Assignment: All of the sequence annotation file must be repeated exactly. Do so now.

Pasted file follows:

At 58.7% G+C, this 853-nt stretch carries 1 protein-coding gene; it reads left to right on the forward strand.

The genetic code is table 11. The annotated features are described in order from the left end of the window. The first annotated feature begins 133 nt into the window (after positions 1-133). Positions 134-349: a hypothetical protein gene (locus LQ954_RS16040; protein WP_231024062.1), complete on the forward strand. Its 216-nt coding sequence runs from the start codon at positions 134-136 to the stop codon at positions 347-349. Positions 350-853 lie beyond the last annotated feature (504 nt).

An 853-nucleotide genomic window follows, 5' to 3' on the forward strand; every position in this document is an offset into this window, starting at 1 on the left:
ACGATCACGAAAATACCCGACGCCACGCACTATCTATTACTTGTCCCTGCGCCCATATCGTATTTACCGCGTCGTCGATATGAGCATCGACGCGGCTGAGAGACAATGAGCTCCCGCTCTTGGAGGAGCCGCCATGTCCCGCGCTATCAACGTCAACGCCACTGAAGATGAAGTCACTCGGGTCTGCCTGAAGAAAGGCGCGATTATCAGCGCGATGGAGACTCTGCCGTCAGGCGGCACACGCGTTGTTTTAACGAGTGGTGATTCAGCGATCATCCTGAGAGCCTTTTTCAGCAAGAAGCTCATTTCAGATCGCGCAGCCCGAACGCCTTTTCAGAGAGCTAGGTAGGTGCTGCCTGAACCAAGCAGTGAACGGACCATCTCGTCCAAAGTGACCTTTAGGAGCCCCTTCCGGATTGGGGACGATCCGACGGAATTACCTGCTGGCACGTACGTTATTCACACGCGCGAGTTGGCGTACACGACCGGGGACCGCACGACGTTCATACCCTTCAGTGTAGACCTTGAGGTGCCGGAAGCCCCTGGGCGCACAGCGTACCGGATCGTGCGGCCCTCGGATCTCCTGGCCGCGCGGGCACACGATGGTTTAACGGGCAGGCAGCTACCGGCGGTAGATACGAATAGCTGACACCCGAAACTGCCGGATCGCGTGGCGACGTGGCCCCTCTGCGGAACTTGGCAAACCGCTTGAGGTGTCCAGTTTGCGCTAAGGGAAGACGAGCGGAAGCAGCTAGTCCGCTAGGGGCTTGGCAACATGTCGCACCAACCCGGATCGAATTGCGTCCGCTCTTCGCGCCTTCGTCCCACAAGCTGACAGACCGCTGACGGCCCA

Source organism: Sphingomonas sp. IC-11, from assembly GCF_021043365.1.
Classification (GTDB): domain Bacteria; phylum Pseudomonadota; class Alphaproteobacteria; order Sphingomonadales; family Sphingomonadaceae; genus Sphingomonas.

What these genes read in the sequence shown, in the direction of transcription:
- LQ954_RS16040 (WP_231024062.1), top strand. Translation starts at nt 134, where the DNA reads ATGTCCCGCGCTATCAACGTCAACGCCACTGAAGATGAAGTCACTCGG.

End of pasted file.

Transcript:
At 58.7% G+C, this 853-nt stretch carries 1 protein-coding gene; it reads left to right on the forward strand.

The genetic code is table 11. The annotated features are described in order from the left end of the window. The first annotated feature begins 133 nt into the window (after positions 1-133). Positions 134-349: a hypothetical protein gene (locus LQ954_RS16040; protein WP_231024062.1), complete on the forward strand. Its 216-nt coding sequence runs from the start codon at positions 134-136 to the stop codon at positions 347-349. Positions 350-853 lie beyond the last annotated feature (504 nt).

An 853-nucleotide genomic window follows, 5' to 3' on the forward strand; every position in this document is an offset into this window, starting at 1 on the left:
ACGATCACGAAAATACCCGACGCCACGCACTATCTATTACTTGTCCCTGCGCCCATATCGTATTTACCGCGTCGTCGATATGAGCATCGACGCGGCTGAGAGACAATGAGCTCCCGCTCTTGGAGGAGCCGCCATGTCCCGCGCTATCAACGTCAACGCCACTGAAGATGAAGTCACTCGGGTCTGCCTGAAGAAAGGCGCGATTATCAGCGCGATGGAGACTCTGCCGTCAGGCGGCACACGCGTTGTTTTAACGAGTGGTGATTCAGCGATCATCCTGAGAGCCTTTTTCAGCAAGAAGCTCATTTCAGATCGCGCAGCCCGAACGCCTTTTCAGAGAGCTAGGTAGGTGCTGCCTGAACCAAGCAGTGAACGGACCATCTCGTCCAAAGTGACCTTTAGGAGCCCCTTCCGGATTGGGGACGATCCGACGGAATTACCTGCTGGCACGTACGTTATTCACACGCGCGAGTTGGCGTACACGACCGGGGACCGCACGACGTTCATACCCTTCAGTGTAGACCTTGAGGTGCCGGAAGCCCCTGGGCGCACAGCGTACCGGATCGTGCGGCCCTCGGATCTCCTGGCCGCGCGGGCACACGATGGTTTAACGGGCAGGCAGCTACCGGCGGTAGATACGAATAGCTGACACCCGAAACTGCCGGATCGCGTGGCGACGTGGCCCCTCTGCGGAACTTGGCAAACCGCTTGAGGTGTCCAGTTTGCGCTAAGGGAAGACGAGCGGAAGCAGCTAGTCCGCTAGGGGCTTGGCAACATGTCGCACCAACCCGGATCGAATTGCGTCCGCTCTTCGCGCCTTCGTCCCACAAGCTGACAGACCGCTGACGGCCCA

Source organism: Sphingomonas sp. IC-11, from assembly GCF_021043365.1.
Classification (GTDB): domain Bacteria; phylum Pseudomonadota; class Alphaproteobacteria; order Sphingomonadales; family Sphingomonadaceae; genus Sphingomonas.

What these genes read in the sequence shown, in the direction of transcription:
- LQ954_RS16040 (WP_231024062.1), top strand. Translation starts at nt 134, where the DNA reads ATGTCCCGCGCTATCAACGTCAACGCCACTGAAGATGAAGTCACTCGG.